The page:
As long as Santana passes his physical and gets the overwhelming six- or seven-year deal that he's seeking, the Mets will have filled their most obvious offseason need with the best possible solution.
A little more than a month away from his 29th birthday, Santana has already captured two Cy Young Awards and created a strong belief that he is the game's finest pitcher. Dating back to when he became a full-time starter after the 2003 All-Star break, Santana has gone 78-34 with a 2.92 ERA.
The only pitcher with a better ERA during that span is Roger Clemens, whose 2.86 mark comes with the benefit of throwing about 270 innings less than Santana during that span.
In addition, The Rocket spent a large majority of this span in the more pitcher-friendly environment that awaits Santana, who is believed to be looking for the Mets to provide a six- or seven-year deal with an annual salary in the neighborhood of $25 million.
As long as they satisfy Santana's contractual demands, the Mets immediately cloud the NL East picture. If they weren't considered contenders with the Braves and Phillies before, they certainly now find themselves with that label.
"This certainly evens the balance within the division," said Glavine, who signed a free agent contract with Atlanta in November. I don't think this makes [the Mets] the class of the division. I think it puts them in a position where their rotation is much better and that was their biggest need.
"Within the division, I think you have three teams that can now not only win the division, but also the World Series. I think all three teams did a nice job of filling their biggest needs."
With Glavine, the Braves found a 300-game winner to add depth to their rotation. In Santana, the Mets gained a pitcher who legitimizes any rotation, including the highly criticized one they previously had.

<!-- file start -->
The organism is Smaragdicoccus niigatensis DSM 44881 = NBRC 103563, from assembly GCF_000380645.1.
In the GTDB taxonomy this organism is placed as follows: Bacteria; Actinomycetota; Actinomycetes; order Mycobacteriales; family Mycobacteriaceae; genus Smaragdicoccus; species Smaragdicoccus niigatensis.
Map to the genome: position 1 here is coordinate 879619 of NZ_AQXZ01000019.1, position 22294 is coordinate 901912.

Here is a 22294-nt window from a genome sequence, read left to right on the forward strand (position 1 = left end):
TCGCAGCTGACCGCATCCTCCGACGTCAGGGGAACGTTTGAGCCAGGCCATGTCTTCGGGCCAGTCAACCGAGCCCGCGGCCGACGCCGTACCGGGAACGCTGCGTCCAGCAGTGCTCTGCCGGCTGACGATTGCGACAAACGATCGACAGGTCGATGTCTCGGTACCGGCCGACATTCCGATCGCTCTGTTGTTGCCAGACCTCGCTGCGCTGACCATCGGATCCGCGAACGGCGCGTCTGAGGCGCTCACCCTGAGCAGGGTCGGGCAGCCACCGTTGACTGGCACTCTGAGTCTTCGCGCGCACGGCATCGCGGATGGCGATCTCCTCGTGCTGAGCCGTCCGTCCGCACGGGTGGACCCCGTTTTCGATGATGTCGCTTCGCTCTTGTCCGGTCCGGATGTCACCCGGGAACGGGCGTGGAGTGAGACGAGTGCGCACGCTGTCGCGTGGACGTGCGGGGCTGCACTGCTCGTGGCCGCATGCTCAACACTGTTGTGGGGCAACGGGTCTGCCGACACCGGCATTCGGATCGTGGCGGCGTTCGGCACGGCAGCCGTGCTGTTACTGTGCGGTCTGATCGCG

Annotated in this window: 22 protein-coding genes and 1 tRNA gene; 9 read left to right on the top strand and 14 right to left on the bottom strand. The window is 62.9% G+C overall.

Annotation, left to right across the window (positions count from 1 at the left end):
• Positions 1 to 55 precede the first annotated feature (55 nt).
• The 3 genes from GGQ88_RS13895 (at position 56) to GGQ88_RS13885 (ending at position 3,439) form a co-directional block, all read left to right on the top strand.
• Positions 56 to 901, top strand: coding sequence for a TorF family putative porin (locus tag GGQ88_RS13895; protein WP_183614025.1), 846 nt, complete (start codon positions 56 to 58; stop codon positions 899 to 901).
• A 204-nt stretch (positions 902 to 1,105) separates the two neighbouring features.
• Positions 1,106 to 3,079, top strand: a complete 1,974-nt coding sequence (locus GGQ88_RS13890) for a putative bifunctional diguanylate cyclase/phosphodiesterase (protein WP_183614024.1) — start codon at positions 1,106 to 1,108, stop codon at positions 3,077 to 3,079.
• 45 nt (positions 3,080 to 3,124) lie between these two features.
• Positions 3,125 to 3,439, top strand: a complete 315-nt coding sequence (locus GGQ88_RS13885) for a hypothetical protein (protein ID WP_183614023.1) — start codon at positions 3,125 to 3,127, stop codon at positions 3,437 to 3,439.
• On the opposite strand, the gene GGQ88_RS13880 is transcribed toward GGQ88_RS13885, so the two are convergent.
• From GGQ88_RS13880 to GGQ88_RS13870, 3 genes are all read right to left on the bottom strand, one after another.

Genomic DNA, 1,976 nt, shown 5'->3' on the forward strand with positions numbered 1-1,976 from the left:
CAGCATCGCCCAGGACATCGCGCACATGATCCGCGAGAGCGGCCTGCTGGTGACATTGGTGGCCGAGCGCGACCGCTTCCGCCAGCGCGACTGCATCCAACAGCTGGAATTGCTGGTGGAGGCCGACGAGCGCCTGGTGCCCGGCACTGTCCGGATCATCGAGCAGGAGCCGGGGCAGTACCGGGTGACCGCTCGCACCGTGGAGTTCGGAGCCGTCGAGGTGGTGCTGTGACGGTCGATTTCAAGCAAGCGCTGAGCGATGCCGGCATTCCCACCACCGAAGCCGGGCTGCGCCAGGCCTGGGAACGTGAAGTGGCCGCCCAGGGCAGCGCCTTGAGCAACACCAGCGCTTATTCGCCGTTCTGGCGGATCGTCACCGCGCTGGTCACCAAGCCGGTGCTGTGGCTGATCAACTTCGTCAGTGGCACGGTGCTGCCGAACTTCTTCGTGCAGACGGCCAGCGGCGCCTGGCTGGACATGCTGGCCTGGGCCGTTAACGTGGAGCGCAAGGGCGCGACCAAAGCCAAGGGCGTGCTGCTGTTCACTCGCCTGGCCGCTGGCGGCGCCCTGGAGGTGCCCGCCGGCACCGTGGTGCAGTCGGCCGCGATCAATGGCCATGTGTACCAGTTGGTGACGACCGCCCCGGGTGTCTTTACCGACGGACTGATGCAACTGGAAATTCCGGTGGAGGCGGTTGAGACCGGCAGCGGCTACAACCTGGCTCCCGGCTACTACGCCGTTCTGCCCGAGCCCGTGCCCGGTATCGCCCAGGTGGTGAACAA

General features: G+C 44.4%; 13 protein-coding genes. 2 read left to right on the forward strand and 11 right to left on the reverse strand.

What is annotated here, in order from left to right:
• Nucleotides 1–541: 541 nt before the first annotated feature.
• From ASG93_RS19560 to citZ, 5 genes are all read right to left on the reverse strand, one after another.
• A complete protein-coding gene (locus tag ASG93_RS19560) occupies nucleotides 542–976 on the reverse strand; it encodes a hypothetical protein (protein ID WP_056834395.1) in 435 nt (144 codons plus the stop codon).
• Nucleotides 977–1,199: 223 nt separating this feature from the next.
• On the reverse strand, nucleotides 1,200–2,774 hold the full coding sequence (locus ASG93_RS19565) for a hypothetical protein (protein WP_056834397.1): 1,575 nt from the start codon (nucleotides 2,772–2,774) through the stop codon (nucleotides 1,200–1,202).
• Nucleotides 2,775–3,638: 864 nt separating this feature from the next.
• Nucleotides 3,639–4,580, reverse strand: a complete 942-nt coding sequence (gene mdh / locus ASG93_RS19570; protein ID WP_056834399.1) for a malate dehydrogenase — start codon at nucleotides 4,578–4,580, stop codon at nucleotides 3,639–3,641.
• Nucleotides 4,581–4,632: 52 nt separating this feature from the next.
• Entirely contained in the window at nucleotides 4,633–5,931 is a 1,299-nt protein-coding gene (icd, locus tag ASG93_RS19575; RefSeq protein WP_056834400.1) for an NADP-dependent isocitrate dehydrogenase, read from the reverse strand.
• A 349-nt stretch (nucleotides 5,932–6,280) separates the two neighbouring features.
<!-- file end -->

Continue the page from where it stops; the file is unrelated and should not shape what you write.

Even with Santana, there's reason to wonder whether Pedro Martinez will ever be himself again and if Oliver Perez and John Maine can build upon last season's success.
But things aren't exactly much different in Philadelphia or Atlanta. The Braves have their fingers crossed about Mike Hampton and are hoping that Glavine and Smoltz don't start pitching like mortal 40-somethings. As for the Phillies, they hope Brett Myers makes a smooth transition back to the rotation and that Kyle Kendrick wasn't just a rookie flash in the pan.
"It wasn't like you looked at the Mets and thought they wouldn't contend," Glavine said. "They have too good of a team. But when you looked at the team, there was obvious concern about their rotation. When you looked at their needs, you said they needed a young, front-line starter and they certainly addressed that in a big way."
Having played the past five seasons with the Mets, Glavine is very familiar with the four prospects the Mets are sending to the Twins. The Braves left-hander believes that outfielder Carlos Gomez and right-handed pitcher Phil Humber both have very bright futures.
"I think Carlos Gomez has a chance to be a fantastic player," Glavine said. "You hear a lot about five-tool guys and he's definitely a legit five-tool guy. Humber -- the same way -- has a great arm and great potential. Long-term, this could be a very good trade for the Twins."
Having drained their already-thin Minor League system by sending four top prospects to Minnesota, the Mets are clearly focused on completing the task that went unfulfilled last year.
Santana could certainly help them prevent a second straight September collapse. But for now, the Braves are just looking at him as somebody who will increase the challenge as they look to take the NL East title away from the defending champion Phillies.
"It's going to be a dog fight," Braves All-Star catcher Brian McCann said. "Obviously our division is up for grabs and I think it's going to stay close until the end. The Phillies upgraded. The Mets upgraded and we believe we've upgraded. Nobody is going to run away with this thing."